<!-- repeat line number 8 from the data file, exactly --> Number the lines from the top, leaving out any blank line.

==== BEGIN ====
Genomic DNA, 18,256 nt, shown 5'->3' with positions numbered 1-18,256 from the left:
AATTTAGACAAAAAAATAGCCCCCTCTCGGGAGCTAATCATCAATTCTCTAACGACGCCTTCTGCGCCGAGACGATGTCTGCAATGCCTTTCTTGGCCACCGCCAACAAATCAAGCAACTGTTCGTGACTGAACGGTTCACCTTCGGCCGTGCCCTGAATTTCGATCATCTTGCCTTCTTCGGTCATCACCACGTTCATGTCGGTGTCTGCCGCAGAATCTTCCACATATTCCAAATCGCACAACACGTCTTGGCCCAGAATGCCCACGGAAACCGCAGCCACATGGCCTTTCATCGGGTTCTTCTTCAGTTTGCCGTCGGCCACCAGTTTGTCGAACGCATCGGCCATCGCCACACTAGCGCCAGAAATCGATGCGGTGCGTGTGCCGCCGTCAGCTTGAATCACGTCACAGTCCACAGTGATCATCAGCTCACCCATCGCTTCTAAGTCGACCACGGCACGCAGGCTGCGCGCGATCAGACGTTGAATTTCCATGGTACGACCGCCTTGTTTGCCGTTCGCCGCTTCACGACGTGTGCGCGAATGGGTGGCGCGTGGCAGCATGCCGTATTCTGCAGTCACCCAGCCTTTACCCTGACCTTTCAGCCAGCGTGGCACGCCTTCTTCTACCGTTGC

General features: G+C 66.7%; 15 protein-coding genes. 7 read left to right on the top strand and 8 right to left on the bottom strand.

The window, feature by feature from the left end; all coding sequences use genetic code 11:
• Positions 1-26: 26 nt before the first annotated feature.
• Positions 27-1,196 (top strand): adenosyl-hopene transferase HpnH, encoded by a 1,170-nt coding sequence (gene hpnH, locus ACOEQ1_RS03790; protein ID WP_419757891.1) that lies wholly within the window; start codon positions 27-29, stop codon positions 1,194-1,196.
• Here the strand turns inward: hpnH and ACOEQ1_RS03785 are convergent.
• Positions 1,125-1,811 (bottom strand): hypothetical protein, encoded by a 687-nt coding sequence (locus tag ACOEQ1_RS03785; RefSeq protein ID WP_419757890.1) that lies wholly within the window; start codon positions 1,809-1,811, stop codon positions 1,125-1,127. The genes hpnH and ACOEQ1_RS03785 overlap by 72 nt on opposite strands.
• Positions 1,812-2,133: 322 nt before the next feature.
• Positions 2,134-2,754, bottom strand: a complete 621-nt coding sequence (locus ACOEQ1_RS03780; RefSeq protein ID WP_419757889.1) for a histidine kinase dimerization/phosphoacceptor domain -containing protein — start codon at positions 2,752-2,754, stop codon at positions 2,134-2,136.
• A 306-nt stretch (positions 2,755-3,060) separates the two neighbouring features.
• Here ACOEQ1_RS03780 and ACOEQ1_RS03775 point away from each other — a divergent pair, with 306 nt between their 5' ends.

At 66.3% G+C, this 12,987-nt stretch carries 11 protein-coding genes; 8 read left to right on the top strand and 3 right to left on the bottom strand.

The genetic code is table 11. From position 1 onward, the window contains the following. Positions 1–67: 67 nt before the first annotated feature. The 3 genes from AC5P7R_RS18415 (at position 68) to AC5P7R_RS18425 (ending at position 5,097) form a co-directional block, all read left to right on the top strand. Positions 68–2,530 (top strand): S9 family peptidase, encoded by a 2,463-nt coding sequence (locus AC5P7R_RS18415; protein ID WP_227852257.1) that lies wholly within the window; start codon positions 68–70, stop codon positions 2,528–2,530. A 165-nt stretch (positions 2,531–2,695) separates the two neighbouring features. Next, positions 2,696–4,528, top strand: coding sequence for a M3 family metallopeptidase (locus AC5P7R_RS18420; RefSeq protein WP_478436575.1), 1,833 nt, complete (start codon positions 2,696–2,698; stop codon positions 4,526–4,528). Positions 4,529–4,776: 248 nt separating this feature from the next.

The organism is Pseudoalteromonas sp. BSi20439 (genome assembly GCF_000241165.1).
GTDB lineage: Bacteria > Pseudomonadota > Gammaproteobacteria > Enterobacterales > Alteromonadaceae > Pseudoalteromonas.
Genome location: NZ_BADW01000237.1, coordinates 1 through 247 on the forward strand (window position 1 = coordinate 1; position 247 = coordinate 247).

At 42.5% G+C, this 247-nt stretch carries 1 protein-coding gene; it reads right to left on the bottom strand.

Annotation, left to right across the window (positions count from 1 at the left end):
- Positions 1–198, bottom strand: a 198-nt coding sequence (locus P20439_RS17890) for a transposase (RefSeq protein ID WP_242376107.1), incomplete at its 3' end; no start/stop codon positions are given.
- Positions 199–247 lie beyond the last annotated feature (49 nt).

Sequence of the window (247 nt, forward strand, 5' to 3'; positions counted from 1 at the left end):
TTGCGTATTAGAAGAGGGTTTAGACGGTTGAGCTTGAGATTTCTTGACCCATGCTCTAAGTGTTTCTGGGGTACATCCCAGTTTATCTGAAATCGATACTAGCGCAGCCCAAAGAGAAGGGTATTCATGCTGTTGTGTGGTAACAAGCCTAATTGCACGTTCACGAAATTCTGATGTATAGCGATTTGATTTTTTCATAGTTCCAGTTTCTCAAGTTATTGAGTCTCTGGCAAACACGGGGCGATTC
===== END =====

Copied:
• Positions 1,125-1,811 (bottom strand): hypothetical protein, encoded by a 687-nt coding sequence (locus tag ACOEQ1_RS03785; RefSeq protein ID WP_419757890.1) that lies wholly within the window; start codon positions 1,809-1,811, stop codon positions 1,125-1,127. The genes hpnH and ACOEQ1_RS03785 overlap by 72 nt on opposite strands.